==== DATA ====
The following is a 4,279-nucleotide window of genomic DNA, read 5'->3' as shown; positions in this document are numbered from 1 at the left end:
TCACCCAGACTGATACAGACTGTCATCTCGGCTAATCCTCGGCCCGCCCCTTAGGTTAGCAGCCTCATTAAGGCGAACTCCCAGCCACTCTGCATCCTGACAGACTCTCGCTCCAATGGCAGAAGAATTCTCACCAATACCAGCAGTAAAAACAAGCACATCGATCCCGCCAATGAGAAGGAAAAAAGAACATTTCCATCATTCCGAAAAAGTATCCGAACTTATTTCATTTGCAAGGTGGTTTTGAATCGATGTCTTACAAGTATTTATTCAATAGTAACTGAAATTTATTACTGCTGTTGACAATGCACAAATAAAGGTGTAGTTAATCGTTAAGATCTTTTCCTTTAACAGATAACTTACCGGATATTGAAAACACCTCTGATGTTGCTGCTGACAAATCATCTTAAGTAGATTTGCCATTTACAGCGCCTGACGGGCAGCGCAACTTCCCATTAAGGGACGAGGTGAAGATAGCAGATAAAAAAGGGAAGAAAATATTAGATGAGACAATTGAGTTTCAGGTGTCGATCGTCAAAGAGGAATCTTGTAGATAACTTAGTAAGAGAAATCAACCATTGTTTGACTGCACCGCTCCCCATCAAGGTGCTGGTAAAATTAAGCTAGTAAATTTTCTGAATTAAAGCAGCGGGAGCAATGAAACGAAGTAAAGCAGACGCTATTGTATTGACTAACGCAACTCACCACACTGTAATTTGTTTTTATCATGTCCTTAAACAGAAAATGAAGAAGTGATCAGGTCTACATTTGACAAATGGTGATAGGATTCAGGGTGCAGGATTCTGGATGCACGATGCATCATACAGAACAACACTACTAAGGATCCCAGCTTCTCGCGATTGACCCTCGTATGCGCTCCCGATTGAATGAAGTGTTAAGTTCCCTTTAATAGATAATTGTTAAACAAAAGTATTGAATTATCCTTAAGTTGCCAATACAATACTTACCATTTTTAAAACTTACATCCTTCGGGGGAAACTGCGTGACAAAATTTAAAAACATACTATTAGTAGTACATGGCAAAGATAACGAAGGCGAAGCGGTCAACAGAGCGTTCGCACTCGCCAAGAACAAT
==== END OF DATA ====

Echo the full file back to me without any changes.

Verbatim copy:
The following is a 4,279-nucleotide window of genomic DNA, read 5'->3' as shown; positions in this document are numbered from 1 at the left end:
TCACCCAGACTGATACAGACTGTCATCTCGGCTAATCCTCGGCCCGCCCCTTAGGTTAGCAGCCTCATTAAGGCGAACTCCCAGCCACTCTGCATCCTGACAGACTCTCGCTCCAATGGCAGAAGAATTCTCACCAATACCAGCAGTAAAAACAAGCACATCGATCCCGCCAATGAGAAGGAAAAAAGAACATTTCCATCATTCCGAAAAAGTATCCGAACTTATTTCATTTGCAAGGTGGTTTTGAATCGATGTCTTACAAGTATTTATTCAATAGTAACTGAAATTTATTACTGCTGTTGACAATGCACAAATAAAGGTGTAGTTAATCGTTAAGATCTTTTCCTTTAACAGATAACTTACCGGATATTGAAAACACCTCTGATGTTGCTGCTGACAAATCATCTTAAGTAGATTTGCCATTTACAGCGCCTGACGGGCAGCGCAACTTCCCATTAAGGGACGAGGTGAAGATAGCAGATAAAAAAGGGAAGAAAATATTAGATGAGACAATTGAGTTTCAGGTGTCGATCGTCAAAGAGGAATCTTGTAGATAACTTAGTAAGAGAAATCAACCATTGTTTGACTGCACCGCTCCCCATCAAGGTGCTGGTAAAATTAAGCTAGTAAATTTTCTGAATTAAAGCAGCGGGAGCAATGAAACGAAGTAAAGCAGACGCTATTGTATTGACTAACGCAACTCACCACACTGTAATTTGTTTTTATCATGTCCTTAAACAGAAAATGAAGAAGTGATCAGGTCTACATTTGACAAATGGTGATAGGATTCAGGGTGCAGGATTCTGGATGCACGATGCATCATACAGAACAACACTACTAAGGATCCCAGCTTCTCGCGATTGACCCTCGTATGCGCTCCCGATTGAATGAAGTGTTAAGTTCCCTTTAATAGATAATTGTTAAACAAAAGTATTGAATTATCCTTAAGTTGCCAATACAATACTTACCATTTTTAAAACTTACATCCTTCGGGGGAAACTGCGTGACAAAATTTAAAAACATACTATTAGTAGTACATGGCAAAGATAACGAAGGCGAAGCGGTCAACAGAGCGTTCGCACTCGCCAAGAACAAT